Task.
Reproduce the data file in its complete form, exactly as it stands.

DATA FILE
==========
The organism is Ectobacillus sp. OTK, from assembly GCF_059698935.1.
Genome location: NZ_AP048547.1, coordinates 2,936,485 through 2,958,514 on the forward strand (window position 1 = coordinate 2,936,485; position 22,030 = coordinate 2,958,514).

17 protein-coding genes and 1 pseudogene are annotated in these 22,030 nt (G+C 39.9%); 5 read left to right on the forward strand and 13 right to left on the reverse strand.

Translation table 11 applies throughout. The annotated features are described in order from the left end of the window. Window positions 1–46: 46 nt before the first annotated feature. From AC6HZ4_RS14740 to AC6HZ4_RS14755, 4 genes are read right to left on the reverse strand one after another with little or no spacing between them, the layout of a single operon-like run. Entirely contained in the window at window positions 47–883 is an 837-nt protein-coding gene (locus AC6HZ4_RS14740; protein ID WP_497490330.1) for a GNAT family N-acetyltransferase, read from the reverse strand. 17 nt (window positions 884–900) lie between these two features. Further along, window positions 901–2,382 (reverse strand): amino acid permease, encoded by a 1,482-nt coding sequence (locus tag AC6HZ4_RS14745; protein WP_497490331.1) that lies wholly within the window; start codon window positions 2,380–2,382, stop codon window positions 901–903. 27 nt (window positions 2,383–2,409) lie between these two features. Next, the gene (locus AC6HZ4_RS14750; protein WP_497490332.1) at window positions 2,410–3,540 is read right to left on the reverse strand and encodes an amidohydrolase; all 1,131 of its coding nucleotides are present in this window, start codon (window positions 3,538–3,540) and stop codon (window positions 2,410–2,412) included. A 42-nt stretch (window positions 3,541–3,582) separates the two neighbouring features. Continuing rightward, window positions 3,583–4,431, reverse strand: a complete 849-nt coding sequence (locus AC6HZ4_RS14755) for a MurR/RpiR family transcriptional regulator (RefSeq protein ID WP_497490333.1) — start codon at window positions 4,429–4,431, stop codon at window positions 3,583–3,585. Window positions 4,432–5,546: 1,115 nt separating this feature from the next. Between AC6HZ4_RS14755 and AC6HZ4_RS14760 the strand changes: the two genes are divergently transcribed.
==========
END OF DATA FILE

The organism is Ectobacillus sp. OTK, from assembly GCF_059698935.1.
Genome location: NZ_AP048547.1, coordinates 2,936,485 through 2,958,514 on the forward strand (window position 1 = coordinate 2,936,485; position 22,030 = coordinate 2,958,514).

17 protein-coding genes and 1 pseudogene are annotated in these 22,030 nt (G+C 39.9%); 5 read left to right on the forward strand and 13 right to left on the reverse strand.

Translation table 11 applies throughout. The annotated features are described in order from the left end of the window. Window positions 1–46: 46 nt before the first annotated feature. From AC6HZ4_RS14740 to AC6HZ4_RS14755, 4 genes are read right to left on the reverse strand one after another with little or no spacing between them, the layout of a single operon-like run. Entirely contained in the window at window positions 47–883 is an 837-nt protein-coding gene (locus AC6HZ4_RS14740; protein ID WP_497490330.1) for a GNAT family N-acetyltransferase, read from the reverse strand. 17 nt (window positions 884–900) lie between these two features. Further along, window positions 901–2,382 (reverse strand): amino acid permease, encoded by a 1,482-nt coding sequence (locus tag AC6HZ4_RS14745; protein WP_497490331.1) that lies wholly within the window; start codon window positions 2,380–2,382, stop codon window positions 901–903. 27 nt (window positions 2,383–2,409) lie between these two features. Next, the gene (locus AC6HZ4_RS14750; protein WP_497490332.1) at window positions 2,410–3,540 is read right to left on the reverse strand and encodes an amidohydrolase; all 1,131 of its coding nucleotides are present in this window, start codon (window positions 3,538–3,540) and stop codon (window positions 2,410–2,412) included. A 42-nt stretch (window positions 3,541–3,582) separates the two neighbouring features. Continuing rightward, window positions 3,583–4,431, reverse strand: a complete 849-nt coding sequence (locus AC6HZ4_RS14755) for a MurR/RpiR family transcriptional regulator (RefSeq protein ID WP_497490333.1) — start codon at window positions 4,429–4,431, stop codon at window positions 3,583–3,585. Window positions 4,432–5,546: 1,115 nt separating this feature from the next. Between AC6HZ4_RS14755 and AC6HZ4_RS14760 the strand changes: the two genes are divergently transcribed.